It is worth noting that the contents of the reward file are not important to the Play games services APIs. It is your responsibility to parse and use them in your game.

In the Reward data section, press the Browse button and upload the reward file you created.

Completion criteria schedule and reward data sections

Finally, press Save to generate an ID for the quest. Optionally, you can copy the ID and add it to your Android Studio project's games-ids.xml file as another <string> tag.

4. Displaying the Quests UI

The quests API offers an activity that can display all the quests that are available in your game. The activity also allows users to join quests.

To open the quests activity, you must create an intent for it using the getQuestsIntent() method of the Games.Quests class. As its arguments, it expects a GoogleApiClient object and an int array specifying the types of quests you want to display. Here are some popular values for the types of quests:

  • Quests.SELECT_OPEN, a quest a user can participate in right away.
  • Quests.SELECT_UPCOMING, a quest that is yet to start.
  • Quests.SELECT_COMPLETED, a quest the user has completed already.
  • Quests.SELECT_ACCEPTED, a quest the user is currently participating in.

After creating the Intent object, you can pass it to the startActivityForResult() method to display the quests activity.

The following code shows you how to open the quests activity and display four types of quests:

Here's what the quests activity looks like:

Available quests

The user becomes a participant of the quest by pressing the Accept button. During a quest, the users can return to the quests UI to see how much of the quest is complete.

5. Using the Events API

The events API allows you to easily manage events in your game. To change the value of an event, you can use the increment() method of the Games.Events class. As its arguments, it expects a GoogleApiClient object, the name of the event, and a number specifying how much the value of the event should be increased.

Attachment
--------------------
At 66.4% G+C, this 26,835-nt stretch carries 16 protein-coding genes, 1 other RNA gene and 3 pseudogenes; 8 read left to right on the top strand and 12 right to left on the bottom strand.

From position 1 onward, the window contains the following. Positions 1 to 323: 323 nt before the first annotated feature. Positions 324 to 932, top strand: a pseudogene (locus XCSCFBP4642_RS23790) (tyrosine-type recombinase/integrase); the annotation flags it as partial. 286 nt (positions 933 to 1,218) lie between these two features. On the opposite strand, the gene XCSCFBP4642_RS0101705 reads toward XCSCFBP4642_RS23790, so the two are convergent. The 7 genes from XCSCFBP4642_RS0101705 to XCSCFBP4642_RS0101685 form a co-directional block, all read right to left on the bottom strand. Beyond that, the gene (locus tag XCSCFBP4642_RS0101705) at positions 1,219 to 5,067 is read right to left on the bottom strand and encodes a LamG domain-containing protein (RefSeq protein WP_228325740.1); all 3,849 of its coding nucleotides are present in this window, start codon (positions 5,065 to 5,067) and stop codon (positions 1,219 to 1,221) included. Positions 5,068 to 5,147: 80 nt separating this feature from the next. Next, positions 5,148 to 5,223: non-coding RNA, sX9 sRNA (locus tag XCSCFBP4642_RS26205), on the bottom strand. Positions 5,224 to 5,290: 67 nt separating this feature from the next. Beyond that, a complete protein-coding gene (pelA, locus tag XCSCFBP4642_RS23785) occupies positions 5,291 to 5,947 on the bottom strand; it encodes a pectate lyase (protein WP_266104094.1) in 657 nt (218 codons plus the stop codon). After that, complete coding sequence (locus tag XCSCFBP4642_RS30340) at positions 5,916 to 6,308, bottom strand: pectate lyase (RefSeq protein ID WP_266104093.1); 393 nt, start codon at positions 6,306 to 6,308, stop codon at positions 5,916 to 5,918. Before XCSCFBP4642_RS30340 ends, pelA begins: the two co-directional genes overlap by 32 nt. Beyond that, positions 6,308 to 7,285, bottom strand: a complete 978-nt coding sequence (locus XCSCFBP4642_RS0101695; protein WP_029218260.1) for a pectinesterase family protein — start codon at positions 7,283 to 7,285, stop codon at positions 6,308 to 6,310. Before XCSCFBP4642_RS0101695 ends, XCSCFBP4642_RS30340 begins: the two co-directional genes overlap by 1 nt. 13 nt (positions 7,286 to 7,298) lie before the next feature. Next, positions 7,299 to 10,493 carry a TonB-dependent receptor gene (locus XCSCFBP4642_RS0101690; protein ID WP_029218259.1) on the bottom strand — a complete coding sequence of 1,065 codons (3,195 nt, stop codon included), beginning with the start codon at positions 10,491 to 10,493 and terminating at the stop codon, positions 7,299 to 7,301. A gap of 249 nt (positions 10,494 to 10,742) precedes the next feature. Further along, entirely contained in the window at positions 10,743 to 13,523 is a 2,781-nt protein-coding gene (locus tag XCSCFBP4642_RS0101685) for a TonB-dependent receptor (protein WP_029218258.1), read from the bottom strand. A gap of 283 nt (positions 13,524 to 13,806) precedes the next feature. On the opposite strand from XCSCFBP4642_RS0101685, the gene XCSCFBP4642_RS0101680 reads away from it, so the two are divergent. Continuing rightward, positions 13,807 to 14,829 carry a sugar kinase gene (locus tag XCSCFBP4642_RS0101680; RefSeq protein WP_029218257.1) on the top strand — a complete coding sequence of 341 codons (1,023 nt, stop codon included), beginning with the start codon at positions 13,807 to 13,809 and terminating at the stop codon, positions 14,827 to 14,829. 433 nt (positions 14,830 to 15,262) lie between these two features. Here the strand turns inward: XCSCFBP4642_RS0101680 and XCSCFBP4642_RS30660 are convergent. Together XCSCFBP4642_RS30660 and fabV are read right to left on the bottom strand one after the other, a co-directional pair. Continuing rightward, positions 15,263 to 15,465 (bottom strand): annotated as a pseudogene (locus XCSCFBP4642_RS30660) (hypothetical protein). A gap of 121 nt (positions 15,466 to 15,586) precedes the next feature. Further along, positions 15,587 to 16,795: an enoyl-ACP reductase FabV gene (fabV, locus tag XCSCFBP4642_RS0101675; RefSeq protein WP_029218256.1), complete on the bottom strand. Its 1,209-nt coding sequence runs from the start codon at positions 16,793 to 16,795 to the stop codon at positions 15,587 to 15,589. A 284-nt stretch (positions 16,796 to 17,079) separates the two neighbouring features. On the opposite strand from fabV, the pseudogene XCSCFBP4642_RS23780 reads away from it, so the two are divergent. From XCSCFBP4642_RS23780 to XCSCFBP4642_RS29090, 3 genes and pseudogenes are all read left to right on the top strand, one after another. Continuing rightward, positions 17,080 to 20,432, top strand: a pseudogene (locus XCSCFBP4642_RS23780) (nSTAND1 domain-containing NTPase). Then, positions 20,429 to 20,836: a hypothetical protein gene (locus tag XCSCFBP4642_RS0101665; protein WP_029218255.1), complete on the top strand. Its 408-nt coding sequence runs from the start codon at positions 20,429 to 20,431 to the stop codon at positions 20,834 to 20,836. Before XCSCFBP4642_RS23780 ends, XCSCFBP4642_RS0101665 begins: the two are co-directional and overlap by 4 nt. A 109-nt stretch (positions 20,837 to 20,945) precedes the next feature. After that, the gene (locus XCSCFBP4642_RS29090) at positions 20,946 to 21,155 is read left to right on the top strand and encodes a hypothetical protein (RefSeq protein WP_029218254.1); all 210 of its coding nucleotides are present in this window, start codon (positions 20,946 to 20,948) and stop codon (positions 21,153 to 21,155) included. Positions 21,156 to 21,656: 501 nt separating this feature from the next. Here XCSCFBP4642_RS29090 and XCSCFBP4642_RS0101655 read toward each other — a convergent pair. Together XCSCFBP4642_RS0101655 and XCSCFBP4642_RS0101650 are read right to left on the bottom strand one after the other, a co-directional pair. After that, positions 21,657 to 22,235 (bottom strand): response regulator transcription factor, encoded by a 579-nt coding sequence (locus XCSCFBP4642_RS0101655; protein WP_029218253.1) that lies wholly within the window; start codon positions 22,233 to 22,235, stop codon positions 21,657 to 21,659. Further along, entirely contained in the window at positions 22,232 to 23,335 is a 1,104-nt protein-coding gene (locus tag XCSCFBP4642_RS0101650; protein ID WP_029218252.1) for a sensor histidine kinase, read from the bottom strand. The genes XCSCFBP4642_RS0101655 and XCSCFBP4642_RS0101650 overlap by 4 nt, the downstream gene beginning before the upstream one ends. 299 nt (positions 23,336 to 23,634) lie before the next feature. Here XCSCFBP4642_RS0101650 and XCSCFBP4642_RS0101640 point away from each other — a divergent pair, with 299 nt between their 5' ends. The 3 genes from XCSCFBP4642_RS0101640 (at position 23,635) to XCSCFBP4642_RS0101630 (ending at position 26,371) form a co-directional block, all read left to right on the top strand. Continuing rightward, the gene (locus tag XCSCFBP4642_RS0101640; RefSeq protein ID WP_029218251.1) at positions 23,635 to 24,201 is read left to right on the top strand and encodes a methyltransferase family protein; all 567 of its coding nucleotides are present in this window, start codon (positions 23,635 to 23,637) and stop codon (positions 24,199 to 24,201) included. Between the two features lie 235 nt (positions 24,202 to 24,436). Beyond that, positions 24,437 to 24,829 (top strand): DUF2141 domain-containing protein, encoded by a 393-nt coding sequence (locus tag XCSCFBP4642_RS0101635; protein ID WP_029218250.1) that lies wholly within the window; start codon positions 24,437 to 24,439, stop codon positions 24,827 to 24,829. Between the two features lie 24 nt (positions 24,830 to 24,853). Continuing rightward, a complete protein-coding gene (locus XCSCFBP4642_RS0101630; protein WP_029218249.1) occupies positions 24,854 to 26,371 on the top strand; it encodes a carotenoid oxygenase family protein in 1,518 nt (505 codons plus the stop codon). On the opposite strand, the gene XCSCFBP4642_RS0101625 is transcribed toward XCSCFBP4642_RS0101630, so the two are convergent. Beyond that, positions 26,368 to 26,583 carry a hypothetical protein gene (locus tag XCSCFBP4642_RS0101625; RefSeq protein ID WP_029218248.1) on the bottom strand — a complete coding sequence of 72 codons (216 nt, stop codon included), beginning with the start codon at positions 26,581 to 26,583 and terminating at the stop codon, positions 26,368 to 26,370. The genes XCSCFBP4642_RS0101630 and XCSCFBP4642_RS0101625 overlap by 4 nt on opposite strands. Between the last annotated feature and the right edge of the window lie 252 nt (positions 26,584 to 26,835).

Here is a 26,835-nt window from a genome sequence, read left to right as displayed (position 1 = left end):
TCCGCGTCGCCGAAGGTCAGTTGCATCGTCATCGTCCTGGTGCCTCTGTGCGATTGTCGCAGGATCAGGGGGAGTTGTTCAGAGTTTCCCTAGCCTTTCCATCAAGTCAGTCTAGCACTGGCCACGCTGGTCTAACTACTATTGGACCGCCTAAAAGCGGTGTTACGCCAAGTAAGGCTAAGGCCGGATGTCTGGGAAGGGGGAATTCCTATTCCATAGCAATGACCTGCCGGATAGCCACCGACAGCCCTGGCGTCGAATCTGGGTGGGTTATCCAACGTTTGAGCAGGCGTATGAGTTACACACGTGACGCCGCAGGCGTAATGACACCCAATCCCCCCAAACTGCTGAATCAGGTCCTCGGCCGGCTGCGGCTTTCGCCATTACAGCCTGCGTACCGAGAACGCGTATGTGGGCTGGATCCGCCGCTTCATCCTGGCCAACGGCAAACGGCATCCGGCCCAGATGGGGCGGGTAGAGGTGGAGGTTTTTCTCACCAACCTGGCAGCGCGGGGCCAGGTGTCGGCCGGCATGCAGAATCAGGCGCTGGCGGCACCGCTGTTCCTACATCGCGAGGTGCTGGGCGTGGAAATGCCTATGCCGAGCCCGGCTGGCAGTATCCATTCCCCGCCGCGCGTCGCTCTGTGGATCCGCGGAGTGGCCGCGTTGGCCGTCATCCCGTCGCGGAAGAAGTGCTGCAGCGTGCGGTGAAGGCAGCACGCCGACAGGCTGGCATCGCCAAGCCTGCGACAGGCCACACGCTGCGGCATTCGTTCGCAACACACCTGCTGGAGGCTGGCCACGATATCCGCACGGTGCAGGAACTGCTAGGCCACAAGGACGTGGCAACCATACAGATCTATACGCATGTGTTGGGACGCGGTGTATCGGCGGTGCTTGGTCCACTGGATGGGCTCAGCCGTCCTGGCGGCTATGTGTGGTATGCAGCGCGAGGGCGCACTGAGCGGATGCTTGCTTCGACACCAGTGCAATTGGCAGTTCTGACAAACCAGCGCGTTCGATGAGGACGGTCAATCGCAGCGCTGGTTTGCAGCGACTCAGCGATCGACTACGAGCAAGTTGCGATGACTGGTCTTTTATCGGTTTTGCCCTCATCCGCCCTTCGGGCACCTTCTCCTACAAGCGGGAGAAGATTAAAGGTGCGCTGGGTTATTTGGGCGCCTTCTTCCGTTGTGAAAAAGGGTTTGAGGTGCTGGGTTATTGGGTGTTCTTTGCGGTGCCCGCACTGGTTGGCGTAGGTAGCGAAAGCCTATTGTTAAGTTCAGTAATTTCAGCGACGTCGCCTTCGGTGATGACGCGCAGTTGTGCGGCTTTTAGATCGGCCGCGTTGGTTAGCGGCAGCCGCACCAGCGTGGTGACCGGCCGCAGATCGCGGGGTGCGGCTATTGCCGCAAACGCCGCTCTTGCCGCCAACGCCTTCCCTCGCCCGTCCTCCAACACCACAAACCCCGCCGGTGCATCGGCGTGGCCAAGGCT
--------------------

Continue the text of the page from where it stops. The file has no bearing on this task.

The following code increments the value of the event_collect_ring event by 1:

To fetch the current values of events, you must use the load() method. Because the value is fetched from Google's servers asynchronously, the return value of the method is a PendingResult object. By adding a ResultCallback object to it, you can be notified when the result is available.

Inside the onResult() method of the ResultCallback interface, you must call the getEvents() method of the Events.LoadEventsResult object, which returns an EventBuffer. Once you find the desired Event in the buffer, you can call its getValue() method to get its current value.

The following code shows you how to fetch the value of the event_collect_ring event:

6. Detecting Quest Completion

When a user completes a quest on time, your game must be able to reward the user using the rewards file you uploaded in the Play developer console. To detect quest completion, you must create a QuestUpdateListener object and register it with the quests API using the registerQuestUpdateListener() method of the Games.Quests class.

Inside the onQuestCompleted() method of the QuestUpdateListener interface, you must call the claim() method to claim the reward of the quest. You must pass a GoogleApiClient object, the quest ID, and the current milestone's ID to the method.

After the claim, you can fetch the reward file as a byte array by calling the getCompletionRewardData() method. Because our reward data is just a JSON file, you can pass the byte array to the constructor of the String class to convert it into a string.

At this point, you can convert the string into a JSONObject instance, and read the values of the keys inside it. The following code shows you how to fetch the values of two keys called points and max_lives:

Note that the quests activity automatically updates itself when a quest has been completed. Here's what a completed quest looks like:

Completed quest

Conclusion

In this tutorial, you learned how to use the quests and events APIs to persuade users to play your game again and again. Note, however, that because these APIs have rate limits, you must try to avoid using them too often in your app. You can refer to the Play games services quality checklist page to learn about more restrictions and best practices.

To learn more about quests and events, you can refer to their official documentation. And in the meantime, check out some of our other posts on Firebase and Google Play Services!